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Friday, July 31, 2009

A question of identity

Frankly, the row over the fact that ID cards will not feature the Union Jack leaves me cold. We are told that the decision has been taken because of fears that it may upset members of the nationalist community in Northern Ireland. The cards will instead carry the Royal coat of arms along with images of a shamrock, a thistle, a rose and a daffodil to represent the four countries that make up the UK.

In many ways it is an irrelevant storm in a teacup. What is most worrying about these ID cards is not what symbols will be on them but that the Government are wasting hundreds of millions of pounds of public money introducing them in the first place and that they are setting up a massive identity database to accompany them.

These cards will not protect us against terrorism, crime or identity fraud. Indeed they may make identity fraud more likely due to the false sense of security they engender. They can be stolen and cloned like any other card. Equally as disturbing is the danger that these cards can be used to exacerbate social divisions.

In a speech I gave in December 2004 (more details here) I set out my objections to the measure:

The Government has claimed that entitlement cards will help to combat terrorism, fraud and crime. The 9/11 terrorists carried valid ID cards; most benefit fraud involves people who misrepresent their circumstances rather than their identity; and the difficulty in clearing up crime is almost always that the criminals are not caught, rather than not identified.

It is also likely that members of ethnic minority groups will be stopped and asked for their ID cards much more often than white people are. This could lead to a serious deterioration in relations between ethnic minorities and the police and other sections of the community.

To add to this injustice by requiring the ID card to be used to access public services will rapidly lead to a situation whereby the card is voluntary for most of the articulate middle classes and compulsory for those who use public services and/or can’t argue and resist the need for the card. This is one injustice the Welsh Assembly Government can resist and I urge it to do so.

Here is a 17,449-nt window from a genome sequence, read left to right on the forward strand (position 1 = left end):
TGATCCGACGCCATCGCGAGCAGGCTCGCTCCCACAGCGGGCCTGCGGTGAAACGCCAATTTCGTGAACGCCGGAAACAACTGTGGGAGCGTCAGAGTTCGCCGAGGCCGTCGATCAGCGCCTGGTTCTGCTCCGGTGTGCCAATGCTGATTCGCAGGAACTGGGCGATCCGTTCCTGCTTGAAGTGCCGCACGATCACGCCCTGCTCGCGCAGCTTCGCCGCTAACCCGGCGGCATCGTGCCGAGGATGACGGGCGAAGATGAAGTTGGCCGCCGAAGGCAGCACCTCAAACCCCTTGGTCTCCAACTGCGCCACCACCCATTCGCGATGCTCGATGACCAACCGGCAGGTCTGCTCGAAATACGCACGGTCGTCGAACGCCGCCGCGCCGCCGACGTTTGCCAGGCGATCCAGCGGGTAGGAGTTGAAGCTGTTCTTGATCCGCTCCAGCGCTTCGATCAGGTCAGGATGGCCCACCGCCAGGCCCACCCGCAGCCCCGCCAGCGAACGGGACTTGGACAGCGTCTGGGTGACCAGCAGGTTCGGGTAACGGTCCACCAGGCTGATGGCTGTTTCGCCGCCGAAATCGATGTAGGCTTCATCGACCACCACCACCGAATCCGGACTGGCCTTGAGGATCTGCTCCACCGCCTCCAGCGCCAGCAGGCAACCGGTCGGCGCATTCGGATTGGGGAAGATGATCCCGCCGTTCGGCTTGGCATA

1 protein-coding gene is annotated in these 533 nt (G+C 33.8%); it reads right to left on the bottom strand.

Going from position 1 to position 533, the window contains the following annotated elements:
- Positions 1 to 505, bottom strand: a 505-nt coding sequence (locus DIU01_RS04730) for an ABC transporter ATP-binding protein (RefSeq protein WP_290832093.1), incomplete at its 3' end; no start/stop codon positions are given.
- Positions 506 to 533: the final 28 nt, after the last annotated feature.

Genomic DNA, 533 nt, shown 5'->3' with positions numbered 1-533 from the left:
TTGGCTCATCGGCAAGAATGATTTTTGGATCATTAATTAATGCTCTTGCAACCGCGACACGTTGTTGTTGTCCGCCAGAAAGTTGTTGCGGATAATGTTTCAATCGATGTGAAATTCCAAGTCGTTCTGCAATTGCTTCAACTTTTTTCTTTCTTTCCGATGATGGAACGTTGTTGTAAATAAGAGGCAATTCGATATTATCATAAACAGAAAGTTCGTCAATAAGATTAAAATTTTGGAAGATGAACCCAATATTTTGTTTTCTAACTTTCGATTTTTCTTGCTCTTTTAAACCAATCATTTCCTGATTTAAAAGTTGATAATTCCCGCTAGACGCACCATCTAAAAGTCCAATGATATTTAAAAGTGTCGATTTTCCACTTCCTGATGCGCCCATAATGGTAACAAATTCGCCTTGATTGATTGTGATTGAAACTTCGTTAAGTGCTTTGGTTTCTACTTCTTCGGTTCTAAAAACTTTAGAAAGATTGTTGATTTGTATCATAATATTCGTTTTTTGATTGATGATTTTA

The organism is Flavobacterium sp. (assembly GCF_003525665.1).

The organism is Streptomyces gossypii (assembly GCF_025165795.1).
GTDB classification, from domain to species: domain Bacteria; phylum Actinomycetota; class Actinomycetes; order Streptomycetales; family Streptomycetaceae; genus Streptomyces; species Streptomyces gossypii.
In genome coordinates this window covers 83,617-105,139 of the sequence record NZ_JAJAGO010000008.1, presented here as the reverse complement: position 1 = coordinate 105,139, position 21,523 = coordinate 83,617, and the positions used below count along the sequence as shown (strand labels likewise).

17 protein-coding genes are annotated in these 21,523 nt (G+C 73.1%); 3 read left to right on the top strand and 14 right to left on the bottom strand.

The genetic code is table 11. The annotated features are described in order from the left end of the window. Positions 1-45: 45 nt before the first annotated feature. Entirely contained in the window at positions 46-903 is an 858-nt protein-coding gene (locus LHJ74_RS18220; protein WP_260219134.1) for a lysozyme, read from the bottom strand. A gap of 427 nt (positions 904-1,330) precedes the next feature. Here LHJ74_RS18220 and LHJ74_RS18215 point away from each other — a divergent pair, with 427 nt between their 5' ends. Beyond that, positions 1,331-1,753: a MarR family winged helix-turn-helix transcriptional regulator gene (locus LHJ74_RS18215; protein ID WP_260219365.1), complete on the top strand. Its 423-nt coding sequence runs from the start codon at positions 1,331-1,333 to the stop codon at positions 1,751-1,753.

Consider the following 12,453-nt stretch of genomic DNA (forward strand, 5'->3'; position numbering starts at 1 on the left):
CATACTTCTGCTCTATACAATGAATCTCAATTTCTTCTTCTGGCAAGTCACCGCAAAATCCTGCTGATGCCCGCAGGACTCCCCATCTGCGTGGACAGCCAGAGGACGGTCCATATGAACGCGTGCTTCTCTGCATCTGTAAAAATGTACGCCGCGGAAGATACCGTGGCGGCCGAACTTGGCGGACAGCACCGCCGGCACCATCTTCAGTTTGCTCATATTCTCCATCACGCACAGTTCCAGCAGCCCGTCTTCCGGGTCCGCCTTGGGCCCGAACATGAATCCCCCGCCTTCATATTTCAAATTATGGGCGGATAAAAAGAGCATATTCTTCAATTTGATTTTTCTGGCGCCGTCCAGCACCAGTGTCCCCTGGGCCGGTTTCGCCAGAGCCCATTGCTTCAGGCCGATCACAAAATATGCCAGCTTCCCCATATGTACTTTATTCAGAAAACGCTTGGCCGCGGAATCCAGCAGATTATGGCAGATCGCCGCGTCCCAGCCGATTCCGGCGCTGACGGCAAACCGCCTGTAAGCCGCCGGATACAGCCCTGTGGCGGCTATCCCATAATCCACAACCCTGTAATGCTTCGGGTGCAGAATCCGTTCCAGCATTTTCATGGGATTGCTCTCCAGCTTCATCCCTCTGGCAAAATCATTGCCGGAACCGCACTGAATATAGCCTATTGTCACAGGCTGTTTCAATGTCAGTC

It is a scenario that we appear to be drifting into without any acknowledgement of or concession to the dangers by the Government. In the circumstances I think that how the cards look is the least of our worries.


The government shoudl ignore the nationalists who happen to live in Ulster and should not really live there but be a few miles over the border in eire.
Its a real pity that a handful of fringe groups can stop the union flag being put on the UK passport. The government should reconsider and consider the 60 million pro-brits rather than anti-british plaid cymru or Ira sympathisers
Senncartoonist you really are scraping the barrel with your ill-informed opinions. I'm a Plaid voter, I'm not anti-British,I'm pro-Wales.
Anonymous 11:48

Now your taking the piss! How can you be a PLAID voter and not be anti-British? Explain that one to me because i've obviously mis-read the section in the PLAID manifesto that would tear us away from Britain resulting in us becoming a third world nation surviving only on DFID and UN handouts.
I suspect if Labour wins the next election god forgive, ID cards will be back on the agenda, with Brown shouting it's needed.
Robert >> Cameron will be PM, and calling for ID cards, with crys of Foul from the Labour Front Bench and the infringement of Civil Liberties!!!!!!!!!!!
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